Publication: Jobs Challenges in Slavonia, Croatia – A Subnational Labor Market Assessment
A thriving region until the early 1990s, Slavonia, the eastern region of Croatia, has been confronted with stagnation and decline, ageing and outmigration as well as impoverishment ever since. This followed Croatia's homeland war of 1991-1995, with Slavonia one of the frontlines, economic restructuring of its state-led economy during the 1990s and 2000s and the global economic crisis of the late 2000s. More recently, after Croatia's EU accession in 2013 and coinciding with the economic upswing since 2014 in Croatia and the EU, Slavonia's labor market has started to tighten, with registered vacancies now exceeding the number of job seekers for highly educated as well as some unskilled and semi-skilled occupations. However, inactivity and unemployment remain high. In 2017, the share of the working-age population in work was only 51 percent, 10 percentage points below the rest of Croatia (61 percent) and 17 percentage points below the 2017 EU28 average. A legacy of war, limited availability of care services, and especially lower education levels explain an important part of Slavonia's much higher inactivity and unemployment. On the demand side, labor productivity in Slavonia's firms is systematically lower than in the rest of the country (except in agriculture and forestry), also consistent with Slavonia's sizeablewage gap. This, together with general disenchantment of the Slavonian population with the economicand business environment, has prompted outmigration. At the same time, a small number of firms alsooutperform their sectoral competitors elsewhere in Croatia, signaling Slavonia's potential.Looking ahead, private sector job creation remains a top priority, especially focusing on Slavonia's lower educated, who make up the bulk of the unemployed and inactive. This especially requires a reduction in the regulatory burden and an increase in Slavonian firms' competitiveness, which will also help to close the substantial wage gap with the rest of Croatia. Given the large share of its population in agriculture and forestry-related activities (close to 30 percent), Program Slavonia's current focus on agriculture and forestry is clearly warranted. With Slavonia's longstanding history and labor force experience in manufacturing and the rising number of vacancies in this sector, so is attention to manufacturing.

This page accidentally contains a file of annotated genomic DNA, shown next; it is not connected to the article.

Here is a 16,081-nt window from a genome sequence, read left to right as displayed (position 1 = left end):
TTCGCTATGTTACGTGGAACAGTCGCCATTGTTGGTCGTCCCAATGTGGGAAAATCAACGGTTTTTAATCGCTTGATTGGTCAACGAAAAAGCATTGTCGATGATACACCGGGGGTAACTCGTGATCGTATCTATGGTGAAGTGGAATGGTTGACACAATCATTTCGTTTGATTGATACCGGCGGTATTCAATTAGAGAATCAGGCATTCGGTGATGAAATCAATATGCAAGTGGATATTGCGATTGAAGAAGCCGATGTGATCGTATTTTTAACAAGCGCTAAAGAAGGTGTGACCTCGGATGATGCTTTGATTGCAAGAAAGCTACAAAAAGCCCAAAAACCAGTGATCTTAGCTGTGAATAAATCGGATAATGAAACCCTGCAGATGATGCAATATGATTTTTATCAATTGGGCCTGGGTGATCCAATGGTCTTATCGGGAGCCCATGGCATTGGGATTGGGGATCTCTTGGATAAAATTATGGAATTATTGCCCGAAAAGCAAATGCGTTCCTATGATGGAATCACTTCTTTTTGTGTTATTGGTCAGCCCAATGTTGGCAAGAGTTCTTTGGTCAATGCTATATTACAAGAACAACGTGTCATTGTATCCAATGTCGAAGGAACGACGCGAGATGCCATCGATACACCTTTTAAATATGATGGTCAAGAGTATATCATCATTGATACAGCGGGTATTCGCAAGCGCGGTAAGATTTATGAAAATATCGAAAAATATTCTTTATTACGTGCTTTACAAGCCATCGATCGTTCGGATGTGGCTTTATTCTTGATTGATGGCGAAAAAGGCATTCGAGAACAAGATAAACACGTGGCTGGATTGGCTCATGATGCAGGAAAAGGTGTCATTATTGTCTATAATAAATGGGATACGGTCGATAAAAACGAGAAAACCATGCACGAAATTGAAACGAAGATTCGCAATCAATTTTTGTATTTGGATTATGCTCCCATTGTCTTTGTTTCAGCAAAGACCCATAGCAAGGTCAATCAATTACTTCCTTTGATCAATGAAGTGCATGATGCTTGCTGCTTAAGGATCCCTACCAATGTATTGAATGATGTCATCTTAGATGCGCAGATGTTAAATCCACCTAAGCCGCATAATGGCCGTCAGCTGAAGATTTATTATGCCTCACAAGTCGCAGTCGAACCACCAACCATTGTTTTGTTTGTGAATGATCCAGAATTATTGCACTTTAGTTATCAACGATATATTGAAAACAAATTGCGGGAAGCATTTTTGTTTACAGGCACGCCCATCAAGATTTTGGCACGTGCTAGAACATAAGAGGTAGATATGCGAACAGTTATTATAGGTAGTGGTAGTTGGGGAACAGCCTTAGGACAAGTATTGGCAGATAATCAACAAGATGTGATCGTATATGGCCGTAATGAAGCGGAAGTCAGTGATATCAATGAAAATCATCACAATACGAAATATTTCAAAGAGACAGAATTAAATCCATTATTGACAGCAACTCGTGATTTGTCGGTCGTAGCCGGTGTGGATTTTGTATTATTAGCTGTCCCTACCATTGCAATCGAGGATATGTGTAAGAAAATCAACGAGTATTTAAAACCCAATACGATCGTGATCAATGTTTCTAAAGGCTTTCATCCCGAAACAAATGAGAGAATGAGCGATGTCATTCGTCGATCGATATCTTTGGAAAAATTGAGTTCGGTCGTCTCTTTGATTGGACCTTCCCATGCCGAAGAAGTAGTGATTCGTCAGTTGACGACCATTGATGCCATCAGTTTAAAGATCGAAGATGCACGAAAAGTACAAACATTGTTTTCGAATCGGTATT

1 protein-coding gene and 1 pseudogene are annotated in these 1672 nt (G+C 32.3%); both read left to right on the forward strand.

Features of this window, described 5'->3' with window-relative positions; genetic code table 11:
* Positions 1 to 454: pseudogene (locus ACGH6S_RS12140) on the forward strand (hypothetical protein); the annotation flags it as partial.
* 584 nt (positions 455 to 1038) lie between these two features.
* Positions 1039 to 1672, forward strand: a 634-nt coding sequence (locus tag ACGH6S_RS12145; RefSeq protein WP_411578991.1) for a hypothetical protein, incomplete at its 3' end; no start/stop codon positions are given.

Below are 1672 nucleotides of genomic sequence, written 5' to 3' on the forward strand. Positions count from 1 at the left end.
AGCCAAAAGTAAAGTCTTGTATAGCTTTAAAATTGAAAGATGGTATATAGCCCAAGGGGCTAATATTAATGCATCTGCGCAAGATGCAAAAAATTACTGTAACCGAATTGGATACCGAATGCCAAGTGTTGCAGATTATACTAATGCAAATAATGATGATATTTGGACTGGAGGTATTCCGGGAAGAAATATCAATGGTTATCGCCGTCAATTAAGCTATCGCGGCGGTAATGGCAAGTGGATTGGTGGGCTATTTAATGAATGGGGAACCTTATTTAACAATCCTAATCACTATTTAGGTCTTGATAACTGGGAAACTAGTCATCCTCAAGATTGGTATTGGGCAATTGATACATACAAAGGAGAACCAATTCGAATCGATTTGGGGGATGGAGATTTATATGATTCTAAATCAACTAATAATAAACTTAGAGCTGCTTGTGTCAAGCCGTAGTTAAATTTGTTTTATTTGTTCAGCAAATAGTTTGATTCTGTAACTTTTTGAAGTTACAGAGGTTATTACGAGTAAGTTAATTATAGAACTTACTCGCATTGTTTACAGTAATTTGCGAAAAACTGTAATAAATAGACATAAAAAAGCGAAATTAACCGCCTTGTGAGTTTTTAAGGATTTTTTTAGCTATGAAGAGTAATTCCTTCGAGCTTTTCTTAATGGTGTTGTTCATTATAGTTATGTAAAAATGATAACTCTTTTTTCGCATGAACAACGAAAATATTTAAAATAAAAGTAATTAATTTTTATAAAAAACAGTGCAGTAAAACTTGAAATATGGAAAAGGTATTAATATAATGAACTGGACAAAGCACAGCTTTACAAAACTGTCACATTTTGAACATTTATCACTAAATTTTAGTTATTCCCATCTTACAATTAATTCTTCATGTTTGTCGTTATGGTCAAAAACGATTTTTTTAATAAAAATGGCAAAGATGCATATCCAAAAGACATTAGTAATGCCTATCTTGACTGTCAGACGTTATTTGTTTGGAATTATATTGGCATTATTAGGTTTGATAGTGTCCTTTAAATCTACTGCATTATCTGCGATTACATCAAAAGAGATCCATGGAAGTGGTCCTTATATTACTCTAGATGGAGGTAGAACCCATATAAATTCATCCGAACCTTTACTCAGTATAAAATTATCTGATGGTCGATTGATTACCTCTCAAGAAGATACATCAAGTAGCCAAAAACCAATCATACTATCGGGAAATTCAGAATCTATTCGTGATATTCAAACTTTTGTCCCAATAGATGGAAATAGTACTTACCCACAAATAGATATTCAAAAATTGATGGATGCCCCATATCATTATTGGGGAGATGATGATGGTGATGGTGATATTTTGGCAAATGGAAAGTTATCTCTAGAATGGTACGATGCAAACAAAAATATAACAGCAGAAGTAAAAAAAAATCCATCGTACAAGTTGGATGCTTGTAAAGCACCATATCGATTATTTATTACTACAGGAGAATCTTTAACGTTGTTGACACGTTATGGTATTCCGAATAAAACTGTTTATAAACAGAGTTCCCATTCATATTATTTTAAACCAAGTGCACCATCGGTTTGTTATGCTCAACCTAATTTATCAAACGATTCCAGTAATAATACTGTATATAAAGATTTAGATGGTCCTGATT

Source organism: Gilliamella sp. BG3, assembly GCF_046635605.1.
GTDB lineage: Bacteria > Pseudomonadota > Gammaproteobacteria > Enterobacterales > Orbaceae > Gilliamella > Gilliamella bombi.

Link to Data Set
“Christiaensen, Luc; Ferre, Celine; Ivica, Rubil; Matkovic, Teo; Sharafudheen, Tara. 2019. Jobs Challenges in Slavonia, Croatia – A Subnational Labor Market Assessment. Jobs Working Paper;No. 35. © World Bank, Washington, DC. http://hdl.handle.net/10986/32300 License: CC BY 3.0 IGO.”